A Week With the Dancing Machines of Houston's Nether Regions

Sooner or later we must come to accept that George W Bush is a born dancer as well as a painter. The former president is a Cancer, astrologically speaking, and Cancers are drawn to the arts. It’s not uncommon to find bundled artistic talents within Cancers, although often at the expense of good horse sense. Consider some of Mr Bush’s birthday mates — musicians 50 Cent and Don Walsh of Rusted Shut, painter Frida Kahlo, and thespians Sylvester Stallone, Burt Ward and Jennifer Saunders.

The former president’s early career as a cheerleader was no fluke; this is the sign of a man that was born to dance. If only someone could have just pulled some strings to get him into HSPVA rather than the White House. Imagine some of the little spoonerisms we might have avoided, as well as the incredible, unthinkable cost to human life and property that could have been spared us all.

Just as George W Bush looks to be about a fifth of the way into realizing one of his thwarted dreams, I’m about a fifth of the way to the end of Jakob Arjouni’s Idiots, a collection of stories about semi-successful, self-obsessed cretins who are given one chance to improve their lives, courtesy of fairy attendants. In each case, their options are limited — no wishes for money, health, immortality or love. As we all come to learn, whether from fables or from direct experience, granted wishes are often subject to pretty harsh ironic conditions. It is suggested quite plainly to each character that no matter their desires or their case history, in any case they would be best off asking for a dishwasher. To ask anything else may just lead to more heartache.

What a week that week that just was, was. I don't have any magic agents on hand to grant my wishes, but I do have a dishwasher, albeit a noisy one that doesn't clean the dishes very well.

Anyhow, I'm of the ilk that is more inclined to drown my sorrow and my outrage in loud music. To be clear, I've also drowned a lot of my happiness in loud music too. As the Magic 8 ball for the coming week in music looks a little milky, here's an account of times past. I'm going to restrict myself to accounts of music, you can relive your current events reel via Russia Today or whatever news oracle you consult.

Walters Downtown, July 7
If you are as fond of the rave-massacre scene in An American Werewolf In Paris as I am, then you already know how this ended. There was dancing and a whiff of violence. Modular synthesizing whiz-gent Pfaffenberg DJed between sets.V1LLA1N assumed the stage cloaked in strobe lights and a cloak, performing a well-modulated set of incantatory spoken word and metal machine music. The set lasted about eight or nine minutes long, an ideal length for the cultivation of mystique, observing as it does the eternal truth that brevity is the soul of wit. This was Fashionweek's first show, and it ran a little longer than eight minutes and was definitely overlit, as first shows can be, but the straight lines of hard beatwork were well carved out of the eternal block. You won't hear about Pleasure 2 from me, because that is my group and my mother raised me better than that, except that from on a stage we physically tower over regular-sized people, from a tall ladder even moreso. Miguel Flaco, on the other hand, set up on the floor. He has a smooth touch, with a lot of nuance and polished corners, and if we could set a little dog-eared metatag by his name that says "One to Watch" we would certainly do so. Bill Converse was the attraction of the night. His techno mediations are assisted by a fair share of funky pizazz and old-timey rave dynamics, and he got the otherwise girdled in marble feet of audience up on their twinkle toes and dancing.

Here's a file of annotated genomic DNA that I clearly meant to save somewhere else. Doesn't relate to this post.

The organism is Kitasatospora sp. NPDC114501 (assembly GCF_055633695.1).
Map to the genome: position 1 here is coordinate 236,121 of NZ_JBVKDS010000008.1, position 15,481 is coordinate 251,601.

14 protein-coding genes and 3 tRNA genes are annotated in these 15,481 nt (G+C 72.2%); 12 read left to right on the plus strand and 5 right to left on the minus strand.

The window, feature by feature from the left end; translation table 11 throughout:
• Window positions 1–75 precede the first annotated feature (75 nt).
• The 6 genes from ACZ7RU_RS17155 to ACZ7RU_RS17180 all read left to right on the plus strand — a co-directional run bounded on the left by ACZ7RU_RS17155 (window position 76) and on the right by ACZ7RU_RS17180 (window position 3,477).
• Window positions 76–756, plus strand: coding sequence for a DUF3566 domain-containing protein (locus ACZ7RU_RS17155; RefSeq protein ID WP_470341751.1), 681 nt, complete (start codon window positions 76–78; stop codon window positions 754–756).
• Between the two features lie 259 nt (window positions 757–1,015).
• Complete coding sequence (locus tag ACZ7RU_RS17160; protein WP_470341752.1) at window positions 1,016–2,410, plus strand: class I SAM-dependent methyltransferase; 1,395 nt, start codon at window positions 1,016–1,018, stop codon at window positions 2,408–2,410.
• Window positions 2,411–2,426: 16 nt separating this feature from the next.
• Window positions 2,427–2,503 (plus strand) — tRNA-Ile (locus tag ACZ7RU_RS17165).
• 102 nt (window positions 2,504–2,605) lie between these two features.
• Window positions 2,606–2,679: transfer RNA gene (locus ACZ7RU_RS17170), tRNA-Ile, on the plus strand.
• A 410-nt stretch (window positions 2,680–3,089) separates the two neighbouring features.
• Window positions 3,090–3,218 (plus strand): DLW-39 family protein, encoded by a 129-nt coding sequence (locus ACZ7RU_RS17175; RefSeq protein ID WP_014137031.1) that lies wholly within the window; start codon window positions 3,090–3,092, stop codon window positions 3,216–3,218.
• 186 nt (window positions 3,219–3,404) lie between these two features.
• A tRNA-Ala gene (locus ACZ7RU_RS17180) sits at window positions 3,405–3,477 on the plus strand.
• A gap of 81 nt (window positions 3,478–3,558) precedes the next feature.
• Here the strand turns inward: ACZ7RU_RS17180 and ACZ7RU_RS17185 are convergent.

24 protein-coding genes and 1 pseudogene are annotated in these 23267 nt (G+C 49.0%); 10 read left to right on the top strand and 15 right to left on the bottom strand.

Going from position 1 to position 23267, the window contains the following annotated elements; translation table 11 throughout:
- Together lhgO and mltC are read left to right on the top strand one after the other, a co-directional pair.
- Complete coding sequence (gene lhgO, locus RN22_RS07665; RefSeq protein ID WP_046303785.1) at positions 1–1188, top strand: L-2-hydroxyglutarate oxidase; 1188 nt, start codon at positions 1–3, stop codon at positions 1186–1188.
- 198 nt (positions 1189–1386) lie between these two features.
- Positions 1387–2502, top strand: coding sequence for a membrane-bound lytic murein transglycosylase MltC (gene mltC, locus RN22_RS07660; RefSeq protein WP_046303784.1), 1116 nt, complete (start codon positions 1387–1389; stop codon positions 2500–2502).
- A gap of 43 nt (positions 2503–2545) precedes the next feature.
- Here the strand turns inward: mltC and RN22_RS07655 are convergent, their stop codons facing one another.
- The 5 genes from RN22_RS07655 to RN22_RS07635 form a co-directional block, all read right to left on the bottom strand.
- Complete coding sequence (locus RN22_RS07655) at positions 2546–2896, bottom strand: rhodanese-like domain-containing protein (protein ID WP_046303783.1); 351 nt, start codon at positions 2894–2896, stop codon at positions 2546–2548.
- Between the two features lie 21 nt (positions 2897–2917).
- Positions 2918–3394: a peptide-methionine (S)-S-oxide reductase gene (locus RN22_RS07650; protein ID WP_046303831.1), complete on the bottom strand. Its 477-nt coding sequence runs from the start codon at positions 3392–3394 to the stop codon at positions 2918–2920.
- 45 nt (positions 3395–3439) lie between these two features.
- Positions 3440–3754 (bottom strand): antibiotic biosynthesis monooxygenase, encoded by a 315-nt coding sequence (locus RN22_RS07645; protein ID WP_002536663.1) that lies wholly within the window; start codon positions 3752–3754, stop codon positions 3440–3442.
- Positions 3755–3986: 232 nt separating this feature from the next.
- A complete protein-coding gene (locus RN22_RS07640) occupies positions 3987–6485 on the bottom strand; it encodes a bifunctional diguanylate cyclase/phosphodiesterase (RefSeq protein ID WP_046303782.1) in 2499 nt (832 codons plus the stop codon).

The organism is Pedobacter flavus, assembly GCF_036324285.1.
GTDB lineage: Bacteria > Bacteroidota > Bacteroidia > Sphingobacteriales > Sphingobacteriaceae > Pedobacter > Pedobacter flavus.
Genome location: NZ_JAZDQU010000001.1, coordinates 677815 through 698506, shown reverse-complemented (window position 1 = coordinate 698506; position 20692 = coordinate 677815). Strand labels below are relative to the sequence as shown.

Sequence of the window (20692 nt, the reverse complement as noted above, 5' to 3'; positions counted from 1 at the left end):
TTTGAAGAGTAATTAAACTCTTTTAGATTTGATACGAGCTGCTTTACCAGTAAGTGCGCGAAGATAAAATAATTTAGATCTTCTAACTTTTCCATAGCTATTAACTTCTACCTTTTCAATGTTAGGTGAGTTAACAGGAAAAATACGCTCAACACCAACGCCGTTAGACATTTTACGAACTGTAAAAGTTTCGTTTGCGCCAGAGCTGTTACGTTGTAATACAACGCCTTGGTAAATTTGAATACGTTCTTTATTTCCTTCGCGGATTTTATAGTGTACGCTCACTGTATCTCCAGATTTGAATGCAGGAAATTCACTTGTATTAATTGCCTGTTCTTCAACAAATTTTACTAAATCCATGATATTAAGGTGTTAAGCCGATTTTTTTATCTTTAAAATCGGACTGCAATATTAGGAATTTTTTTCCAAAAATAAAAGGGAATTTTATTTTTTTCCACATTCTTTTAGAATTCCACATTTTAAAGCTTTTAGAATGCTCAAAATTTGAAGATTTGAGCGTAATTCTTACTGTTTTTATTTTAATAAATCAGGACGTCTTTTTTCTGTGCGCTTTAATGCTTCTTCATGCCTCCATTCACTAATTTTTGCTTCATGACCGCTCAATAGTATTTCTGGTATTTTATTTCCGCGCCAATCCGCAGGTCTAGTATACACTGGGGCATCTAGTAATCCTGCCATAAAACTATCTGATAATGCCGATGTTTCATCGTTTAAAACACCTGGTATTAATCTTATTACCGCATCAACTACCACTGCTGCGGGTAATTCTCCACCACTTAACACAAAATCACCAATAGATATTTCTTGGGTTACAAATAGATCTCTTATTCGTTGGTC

Notsuoh, July 8
Since a careful reader will by now have noted that I go on and on about the delights wrought by both The Wiggins and Muzak John, and that both are widely considered feathers in the cap on the statue of Sam Houston that smiles down on the merry souls at Hermann Park, I will simply add to this that I brought a friend visiting from the Czech Republic to this one, and he too was delighted.

Notsuoh, July 11
Perhaps it isn't entirely healthy to haunt the same haunt so often over a short weekend, but nothing about a Rusted Shut concert suggests or encourages health. Nonetheless, the debut performance by Rough Sleepers, a band comprised of 66 percent of the late lamented Balaclavas, brought a hammer down on the whole pallid house. Rough Sleepers also get a coveted "Ones to Watch" metatag, as well as a Chrome or Killing Joke emoji, whensoever either of those get uploaded to the matrix. Rusted Shut were in as good spirits as I've seen them since the halcyon days of the early 2000s, all in fine beatnik fettle, accompanied by Ralf Armin on saxophone as well as the silent strains of an unplayed accordion.

I loved the NWA movie. It was formulaic and willfully incomplete, and it got my blood stirring. Perhaps there is a special place in hell for all the weedy white boys who went around reciting the first NWA record word for word; if so, I suspect that place is also called Houston. Certainly, it was hot the day I picked up a cassette copy of Straight Outta Compton off the street on my walk home from high school. I wore that tape out. Even now, decades later, perambulating the arcades of PlazAmericas mall, you will see NWA's sentiments echoed, mimicked, and slightly corrupted all over shirts, hats and stickers, in our case, "Straight Outta Houston."

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Tex Kerschen is a Houston based gadabout, dilettante, estimate reviser and the Houston Press music listings editor.
Contact: Tex Kerschen